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  1. disasterspark

    disasterspark Active Member

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    How possible is a brain transplant?

    Discussion in 'Research' started by disasterspark, Nov 18, 2018.

    I'm talking like transporting putting one human's brain into another, effectively switching bodies. Could this even be achieved in 100 years?

    EDIT 11/19/2018 - Actually more like a body transplant.

    "I'm thinking of putting my male MC in a girl's body. Which may or may not give his(her) male best friend a weird boner. Which then may or may not lead to confusing but hot sex."
     
    Last edited: Nov 19, 2018
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  2. Iain Aschendale

    Iain Aschendale Aunt? Supporter Contributor

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    Can't speak to now, but there were only 66 years between the Wright brothers' first powered flight at Kitty Hawk and Neil Armstrong setting foot on the surface of the Moon, so I'd be loathe to say that something wouldn't be possible a hundred years from now, even if it violates current scientific understanding.
     
  3. LordWarGod

    LordWarGod Banned

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    I think that personally, anything is possible. But the problem is our ideas of how it could be possible. People back then thought the only way you could fly was by having wings to flap. Today, we travel via jet engines and literally glide on wings instead of flapping them. A brain transplant might be possible but probably not in the conventional way we'd imagine it might be possible.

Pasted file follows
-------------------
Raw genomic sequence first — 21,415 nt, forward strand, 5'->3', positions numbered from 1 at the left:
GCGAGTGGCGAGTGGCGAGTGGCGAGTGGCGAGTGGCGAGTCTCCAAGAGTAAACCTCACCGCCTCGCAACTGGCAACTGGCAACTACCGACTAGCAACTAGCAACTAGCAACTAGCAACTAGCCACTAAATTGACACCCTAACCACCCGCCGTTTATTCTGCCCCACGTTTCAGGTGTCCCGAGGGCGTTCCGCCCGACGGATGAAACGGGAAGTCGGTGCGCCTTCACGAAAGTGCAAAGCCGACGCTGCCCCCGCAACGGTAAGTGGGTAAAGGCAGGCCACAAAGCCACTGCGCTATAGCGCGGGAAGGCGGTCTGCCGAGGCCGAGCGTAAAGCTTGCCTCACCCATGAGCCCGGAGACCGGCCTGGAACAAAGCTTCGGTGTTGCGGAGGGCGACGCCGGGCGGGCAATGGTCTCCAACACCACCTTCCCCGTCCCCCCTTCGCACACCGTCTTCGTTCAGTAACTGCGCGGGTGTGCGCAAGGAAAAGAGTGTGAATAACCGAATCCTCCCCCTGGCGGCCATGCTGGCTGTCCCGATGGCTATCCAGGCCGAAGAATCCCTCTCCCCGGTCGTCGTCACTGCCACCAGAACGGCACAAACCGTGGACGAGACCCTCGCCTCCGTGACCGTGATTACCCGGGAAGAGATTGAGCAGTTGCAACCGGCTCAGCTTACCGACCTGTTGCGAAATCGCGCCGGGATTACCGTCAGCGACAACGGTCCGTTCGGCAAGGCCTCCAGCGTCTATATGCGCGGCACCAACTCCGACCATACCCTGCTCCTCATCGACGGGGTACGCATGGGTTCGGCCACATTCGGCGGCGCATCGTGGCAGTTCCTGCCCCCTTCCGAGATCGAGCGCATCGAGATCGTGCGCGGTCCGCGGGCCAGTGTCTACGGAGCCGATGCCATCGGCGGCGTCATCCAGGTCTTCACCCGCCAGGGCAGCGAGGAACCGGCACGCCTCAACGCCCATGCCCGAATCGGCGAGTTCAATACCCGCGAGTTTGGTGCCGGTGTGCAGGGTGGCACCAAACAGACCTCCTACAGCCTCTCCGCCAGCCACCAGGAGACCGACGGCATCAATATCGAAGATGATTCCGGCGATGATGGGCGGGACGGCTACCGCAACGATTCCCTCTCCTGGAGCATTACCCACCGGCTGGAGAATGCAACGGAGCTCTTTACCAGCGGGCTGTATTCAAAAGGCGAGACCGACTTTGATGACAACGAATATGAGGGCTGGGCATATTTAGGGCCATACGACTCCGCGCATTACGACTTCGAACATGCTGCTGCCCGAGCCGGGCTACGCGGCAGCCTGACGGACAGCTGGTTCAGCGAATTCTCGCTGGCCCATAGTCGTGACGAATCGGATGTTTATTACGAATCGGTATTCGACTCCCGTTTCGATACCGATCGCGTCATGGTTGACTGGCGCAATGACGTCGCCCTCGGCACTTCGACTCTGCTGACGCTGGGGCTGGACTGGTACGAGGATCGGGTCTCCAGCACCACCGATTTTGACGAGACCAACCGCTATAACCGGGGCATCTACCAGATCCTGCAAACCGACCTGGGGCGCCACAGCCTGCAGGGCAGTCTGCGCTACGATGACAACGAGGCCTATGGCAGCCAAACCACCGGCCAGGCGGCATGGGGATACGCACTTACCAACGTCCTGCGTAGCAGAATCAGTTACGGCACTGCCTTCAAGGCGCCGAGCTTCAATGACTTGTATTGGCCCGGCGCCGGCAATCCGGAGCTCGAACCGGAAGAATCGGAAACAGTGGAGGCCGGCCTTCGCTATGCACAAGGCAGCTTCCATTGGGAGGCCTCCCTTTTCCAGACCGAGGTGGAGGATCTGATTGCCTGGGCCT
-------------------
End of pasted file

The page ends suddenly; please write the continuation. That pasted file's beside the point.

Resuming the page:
A lot of the technology that we dreamed about turned out to work very differently in real life. So, anything is possible to create with technology but don't expect it to be too literal.
     
    Last edited: Nov 18, 2018
  4. ToDandy

    ToDandy Senior Member

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    A hundred years took us from the first flight to landing objects on mars. It's improbable, and hard to wrap your head around, but not impossible and could easily be sold in a narrative. Hell, you could make it 50 years in the future and still make it believable.
     
  5. Hammer

    Hammer Contributor Contributor

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    "We" can successfully transplant faces. I assume that a whole brain would enter a whole new world of complexity but, as others have said, progress can be incredibly fast!



    Is this for a plot, or are you thinking POTUS?
     
    Last edited: Nov 30, 2018
  6. seira

    seira Member

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    But if they transplanted a brain wouldn't you get that person's memories and personality and you might not have a clue who you are if they didn't know you. And since the body can't exist without the brain at all (as far as I'm aware) it would be near impossible to do. Unless they found a way to remove the brain and keep the body alive long enough to perform the brain swap lol
     
  7. Legolas

    Legolas Member

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    the possibility of a brain transplant is indeed possible in the future, I believe. right now nano technology is making great strides towards medical goals. it will be used to kill cancer, cure brain diseases, stop bleeding, ect. nano tech may indeed help in the transplant of organs eventually, possibly the brain as well. they may be able to one day reattach severed things, like broken links from the brain to the spine.